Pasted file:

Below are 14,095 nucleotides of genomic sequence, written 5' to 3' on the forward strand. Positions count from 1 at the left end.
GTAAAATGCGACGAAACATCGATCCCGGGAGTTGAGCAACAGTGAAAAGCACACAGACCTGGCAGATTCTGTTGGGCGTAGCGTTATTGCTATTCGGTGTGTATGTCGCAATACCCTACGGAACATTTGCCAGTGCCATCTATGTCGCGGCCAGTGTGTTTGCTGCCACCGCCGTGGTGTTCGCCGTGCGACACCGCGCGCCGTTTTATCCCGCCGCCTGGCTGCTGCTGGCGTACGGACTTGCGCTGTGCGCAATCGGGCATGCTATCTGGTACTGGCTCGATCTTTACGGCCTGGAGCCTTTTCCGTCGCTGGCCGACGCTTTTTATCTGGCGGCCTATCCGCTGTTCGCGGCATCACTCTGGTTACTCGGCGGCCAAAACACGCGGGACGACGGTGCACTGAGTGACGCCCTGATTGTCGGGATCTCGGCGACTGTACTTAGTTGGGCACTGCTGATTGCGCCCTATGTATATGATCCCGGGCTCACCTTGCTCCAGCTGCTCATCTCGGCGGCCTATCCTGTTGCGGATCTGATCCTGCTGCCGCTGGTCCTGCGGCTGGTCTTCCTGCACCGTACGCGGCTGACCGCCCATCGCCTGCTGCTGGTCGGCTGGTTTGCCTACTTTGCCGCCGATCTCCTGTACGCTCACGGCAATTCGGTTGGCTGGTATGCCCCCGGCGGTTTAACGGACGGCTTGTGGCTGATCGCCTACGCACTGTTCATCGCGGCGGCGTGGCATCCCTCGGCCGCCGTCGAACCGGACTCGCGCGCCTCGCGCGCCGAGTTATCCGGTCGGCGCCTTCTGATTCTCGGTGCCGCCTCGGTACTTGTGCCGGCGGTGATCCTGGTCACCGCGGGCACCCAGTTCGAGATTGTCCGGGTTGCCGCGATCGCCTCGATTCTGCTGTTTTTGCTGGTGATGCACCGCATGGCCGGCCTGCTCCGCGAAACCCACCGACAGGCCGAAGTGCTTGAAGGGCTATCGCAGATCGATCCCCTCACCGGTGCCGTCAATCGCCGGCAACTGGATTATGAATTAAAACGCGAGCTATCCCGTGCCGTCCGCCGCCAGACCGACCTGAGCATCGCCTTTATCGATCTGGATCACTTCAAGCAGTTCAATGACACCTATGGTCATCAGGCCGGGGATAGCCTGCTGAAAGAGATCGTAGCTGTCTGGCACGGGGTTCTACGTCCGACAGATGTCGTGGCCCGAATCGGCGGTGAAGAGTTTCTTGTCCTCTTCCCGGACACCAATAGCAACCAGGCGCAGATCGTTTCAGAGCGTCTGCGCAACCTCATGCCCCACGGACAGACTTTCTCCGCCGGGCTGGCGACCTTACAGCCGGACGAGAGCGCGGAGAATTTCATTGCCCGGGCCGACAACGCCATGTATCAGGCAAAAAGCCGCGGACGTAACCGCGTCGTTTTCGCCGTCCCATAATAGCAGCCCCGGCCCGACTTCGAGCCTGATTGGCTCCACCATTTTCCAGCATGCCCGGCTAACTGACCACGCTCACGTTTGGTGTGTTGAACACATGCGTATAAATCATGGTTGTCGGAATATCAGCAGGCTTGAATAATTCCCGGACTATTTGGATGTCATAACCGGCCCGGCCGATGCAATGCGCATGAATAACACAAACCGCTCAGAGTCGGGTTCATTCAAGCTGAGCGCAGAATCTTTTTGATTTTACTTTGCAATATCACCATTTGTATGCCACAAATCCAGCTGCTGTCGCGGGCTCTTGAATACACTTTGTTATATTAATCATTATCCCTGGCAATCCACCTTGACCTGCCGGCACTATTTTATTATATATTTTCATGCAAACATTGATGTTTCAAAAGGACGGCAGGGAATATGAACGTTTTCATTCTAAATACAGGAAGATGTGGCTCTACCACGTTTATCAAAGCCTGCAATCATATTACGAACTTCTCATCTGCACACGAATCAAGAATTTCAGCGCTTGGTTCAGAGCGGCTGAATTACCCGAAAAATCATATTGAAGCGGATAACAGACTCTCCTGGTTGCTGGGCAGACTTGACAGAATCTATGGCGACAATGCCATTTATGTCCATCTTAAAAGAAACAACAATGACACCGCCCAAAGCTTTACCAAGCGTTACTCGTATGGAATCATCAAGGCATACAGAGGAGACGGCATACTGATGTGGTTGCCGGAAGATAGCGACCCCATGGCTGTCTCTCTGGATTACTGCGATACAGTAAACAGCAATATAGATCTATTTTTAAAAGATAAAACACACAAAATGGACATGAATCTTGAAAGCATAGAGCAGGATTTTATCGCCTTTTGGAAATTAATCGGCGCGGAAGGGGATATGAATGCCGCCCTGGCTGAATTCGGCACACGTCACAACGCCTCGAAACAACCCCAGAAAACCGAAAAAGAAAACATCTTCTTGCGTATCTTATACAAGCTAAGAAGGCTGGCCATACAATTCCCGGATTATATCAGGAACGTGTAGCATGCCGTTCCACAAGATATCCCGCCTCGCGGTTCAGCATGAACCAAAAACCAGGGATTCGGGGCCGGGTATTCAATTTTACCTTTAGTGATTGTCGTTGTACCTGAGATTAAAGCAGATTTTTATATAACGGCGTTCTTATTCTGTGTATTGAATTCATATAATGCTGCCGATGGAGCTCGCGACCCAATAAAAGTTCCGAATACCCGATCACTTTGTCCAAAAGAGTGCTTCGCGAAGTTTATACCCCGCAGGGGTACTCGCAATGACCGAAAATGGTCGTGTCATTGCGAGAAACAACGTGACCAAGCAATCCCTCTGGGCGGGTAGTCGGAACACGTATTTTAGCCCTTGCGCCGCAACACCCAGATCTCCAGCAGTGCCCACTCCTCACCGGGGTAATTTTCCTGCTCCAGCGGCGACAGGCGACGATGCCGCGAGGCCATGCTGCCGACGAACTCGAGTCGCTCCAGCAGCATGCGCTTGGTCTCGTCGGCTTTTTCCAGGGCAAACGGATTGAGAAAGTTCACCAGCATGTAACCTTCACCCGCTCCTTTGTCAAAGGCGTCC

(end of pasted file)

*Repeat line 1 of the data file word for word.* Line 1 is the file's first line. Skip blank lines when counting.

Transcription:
Below are 14,095 nucleotides of genomic sequence, written 5' to 3' on the forward strand. Positions count from 1 at the left end.